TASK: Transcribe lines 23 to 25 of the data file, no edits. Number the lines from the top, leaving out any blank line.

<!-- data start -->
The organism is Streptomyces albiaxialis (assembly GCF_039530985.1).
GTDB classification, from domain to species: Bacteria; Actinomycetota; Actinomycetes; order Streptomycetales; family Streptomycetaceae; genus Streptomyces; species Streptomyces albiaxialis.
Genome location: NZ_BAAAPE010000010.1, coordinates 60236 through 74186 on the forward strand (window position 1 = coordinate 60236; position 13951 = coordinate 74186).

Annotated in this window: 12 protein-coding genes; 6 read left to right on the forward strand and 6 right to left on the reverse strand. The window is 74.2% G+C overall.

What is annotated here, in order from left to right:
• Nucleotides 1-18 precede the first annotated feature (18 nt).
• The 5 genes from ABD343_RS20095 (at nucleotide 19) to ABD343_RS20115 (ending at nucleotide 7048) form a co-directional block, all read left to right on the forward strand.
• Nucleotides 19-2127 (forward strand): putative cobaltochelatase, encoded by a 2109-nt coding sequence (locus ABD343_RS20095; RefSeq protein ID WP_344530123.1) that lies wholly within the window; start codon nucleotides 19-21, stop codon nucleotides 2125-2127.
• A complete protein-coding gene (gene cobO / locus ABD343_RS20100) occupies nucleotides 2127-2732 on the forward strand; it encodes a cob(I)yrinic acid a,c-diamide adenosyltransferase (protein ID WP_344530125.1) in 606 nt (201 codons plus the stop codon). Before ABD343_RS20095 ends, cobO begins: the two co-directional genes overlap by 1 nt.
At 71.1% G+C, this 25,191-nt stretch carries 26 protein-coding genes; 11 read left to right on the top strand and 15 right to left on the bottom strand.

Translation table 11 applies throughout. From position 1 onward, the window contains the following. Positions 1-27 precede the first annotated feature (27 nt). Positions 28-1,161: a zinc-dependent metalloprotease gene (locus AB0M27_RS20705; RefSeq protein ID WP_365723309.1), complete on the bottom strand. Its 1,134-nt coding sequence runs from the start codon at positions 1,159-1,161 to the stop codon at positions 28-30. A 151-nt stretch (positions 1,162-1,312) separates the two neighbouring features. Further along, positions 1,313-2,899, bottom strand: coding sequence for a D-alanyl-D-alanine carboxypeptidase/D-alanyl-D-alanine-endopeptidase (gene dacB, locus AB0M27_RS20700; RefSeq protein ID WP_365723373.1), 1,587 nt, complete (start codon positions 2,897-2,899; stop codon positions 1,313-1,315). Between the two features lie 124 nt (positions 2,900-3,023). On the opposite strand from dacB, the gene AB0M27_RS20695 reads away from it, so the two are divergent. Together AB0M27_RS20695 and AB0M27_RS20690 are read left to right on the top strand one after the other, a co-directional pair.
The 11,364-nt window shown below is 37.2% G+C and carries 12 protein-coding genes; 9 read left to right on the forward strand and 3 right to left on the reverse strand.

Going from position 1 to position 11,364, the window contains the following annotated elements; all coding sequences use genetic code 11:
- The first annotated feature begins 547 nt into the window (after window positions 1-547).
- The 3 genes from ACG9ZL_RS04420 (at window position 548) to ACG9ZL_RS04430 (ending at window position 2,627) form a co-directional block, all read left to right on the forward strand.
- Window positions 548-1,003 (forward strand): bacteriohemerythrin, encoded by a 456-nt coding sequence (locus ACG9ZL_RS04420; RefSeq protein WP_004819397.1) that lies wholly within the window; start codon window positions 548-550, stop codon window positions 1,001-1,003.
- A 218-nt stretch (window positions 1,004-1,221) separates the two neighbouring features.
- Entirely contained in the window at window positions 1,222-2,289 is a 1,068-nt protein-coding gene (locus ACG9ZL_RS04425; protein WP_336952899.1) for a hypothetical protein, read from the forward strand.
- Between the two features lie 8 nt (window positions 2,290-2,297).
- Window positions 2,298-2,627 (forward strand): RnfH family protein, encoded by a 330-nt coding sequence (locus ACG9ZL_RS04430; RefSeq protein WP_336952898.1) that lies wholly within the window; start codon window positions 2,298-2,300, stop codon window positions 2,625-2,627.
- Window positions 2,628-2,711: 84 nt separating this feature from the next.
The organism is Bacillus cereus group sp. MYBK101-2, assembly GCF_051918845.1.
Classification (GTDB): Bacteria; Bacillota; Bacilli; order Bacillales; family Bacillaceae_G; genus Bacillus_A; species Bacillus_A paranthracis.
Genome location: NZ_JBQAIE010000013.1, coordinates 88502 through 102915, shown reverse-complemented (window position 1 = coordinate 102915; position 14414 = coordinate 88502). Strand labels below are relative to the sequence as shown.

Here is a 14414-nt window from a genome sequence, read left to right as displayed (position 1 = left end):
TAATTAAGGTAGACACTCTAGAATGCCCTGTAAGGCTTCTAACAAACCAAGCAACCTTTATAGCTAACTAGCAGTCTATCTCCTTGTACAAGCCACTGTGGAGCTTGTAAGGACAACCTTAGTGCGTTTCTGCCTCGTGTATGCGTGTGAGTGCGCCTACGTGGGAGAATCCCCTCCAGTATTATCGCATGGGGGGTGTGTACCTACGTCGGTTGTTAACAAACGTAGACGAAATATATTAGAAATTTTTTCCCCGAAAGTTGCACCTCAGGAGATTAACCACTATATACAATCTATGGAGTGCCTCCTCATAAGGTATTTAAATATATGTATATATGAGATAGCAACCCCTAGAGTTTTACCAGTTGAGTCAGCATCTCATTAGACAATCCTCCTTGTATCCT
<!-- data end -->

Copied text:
Classification (GTDB): Bacteria; Bacillota; Bacilli; order Bacillales; family Bacillaceae_G; genus Bacillus_A; species Bacillus_A paranthracis.
Genome location: NZ_JBQAIE010000013.1, coordinates 88502 through 102915, shown reverse-complemented (window position 1 = coordinate 102915; position 14414 = coordinate 88502). Strand labels below are relative to the sequence as shown.

Here is a 14414-nt window from a genome sequence, read left to right as displayed (position 1 = left end):